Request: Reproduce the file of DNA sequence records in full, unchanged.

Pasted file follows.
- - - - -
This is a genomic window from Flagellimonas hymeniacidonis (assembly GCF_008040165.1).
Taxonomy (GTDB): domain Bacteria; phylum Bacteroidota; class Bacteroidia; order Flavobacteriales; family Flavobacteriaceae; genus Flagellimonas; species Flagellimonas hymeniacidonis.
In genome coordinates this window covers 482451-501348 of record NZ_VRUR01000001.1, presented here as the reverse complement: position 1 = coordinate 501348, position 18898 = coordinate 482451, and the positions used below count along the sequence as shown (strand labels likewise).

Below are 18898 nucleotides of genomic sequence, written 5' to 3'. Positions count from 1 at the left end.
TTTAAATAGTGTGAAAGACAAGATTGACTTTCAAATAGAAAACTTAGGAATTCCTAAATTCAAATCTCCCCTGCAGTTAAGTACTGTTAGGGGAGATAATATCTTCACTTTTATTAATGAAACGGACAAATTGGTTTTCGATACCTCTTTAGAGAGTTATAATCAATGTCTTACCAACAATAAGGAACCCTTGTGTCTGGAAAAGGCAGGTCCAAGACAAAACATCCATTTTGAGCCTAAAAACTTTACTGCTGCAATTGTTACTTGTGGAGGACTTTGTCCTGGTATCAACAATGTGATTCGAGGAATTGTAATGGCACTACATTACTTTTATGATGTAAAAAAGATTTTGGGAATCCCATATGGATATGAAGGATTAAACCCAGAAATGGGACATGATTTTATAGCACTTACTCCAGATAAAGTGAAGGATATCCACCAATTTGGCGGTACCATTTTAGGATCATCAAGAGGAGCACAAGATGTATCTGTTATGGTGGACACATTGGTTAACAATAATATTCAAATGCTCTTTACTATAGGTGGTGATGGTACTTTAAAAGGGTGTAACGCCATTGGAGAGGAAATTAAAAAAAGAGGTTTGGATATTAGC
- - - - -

This is a genomic window from Flagellimonas hymeniacidonis (assembly GCF_008040165.1).
Taxonomy (GTDB): domain Bacteria; phylum Bacteroidota; class Bacteroidia; order Flavobacteriales; family Flavobacteriaceae; genus Flagellimonas; species Flagellimonas hymeniacidonis.
In genome coordinates this window covers 482451-501348 of record NZ_VRUR01000001.1, presented here as the reverse complement: position 1 = coordinate 501348, position 18898 = coordinate 482451, and the positions used below count along the sequence as shown (strand labels likewise).

Below are 18898 nucleotides of genomic sequence, written 5' to 3'. Positions count from 1 at the left end.
TTTAAATAGTGTGAAAGACAAGATTGACTTTCAAATAGAAAACTTAGGAATTCCTAAATTCAAATCTCCCCTGCAGTTAAGTACTGTTAGGGGAGATAATATCTTCACTTTTATTAATGAAACGGACAAATTGGTTTTCGATACCTCTTTAGAGAGTTATAATCAATGTCTTACCAACAATAAGGAACCCTTGTGTCTGGAAAAGGCAGGTCCAAGACAAAACATCCATTTTGAGCCTAAAAACTTTACTGCTGCAATTGTTACTTGTGGAGGACTTTGTCCTGGTATCAACAATGTGATTCGAGGAATTGTAATGGCACTACATTACTTTTATGATGTAAAAAAGATTTTGGGAATCCCATATGGATATGAAGGATTAAACCCAGAAATGGGACATGATTTTATAGCACTTACTCCAGATAAAGTGAAGGATATCCACCAATTTGGCGGTACCATTTTAGGATCATCAAGAGGAGCACAAGATGTATCTGTTATGGTGGACACATTGGTTAACAATAATATTCAAATGCTCTTTACTATAGGTGGTGATGGTACTTTAAAAGGGTGTAACGCCATTGGAGAGGAAATTAAAAAAAGAGGTTTGGATATTAGC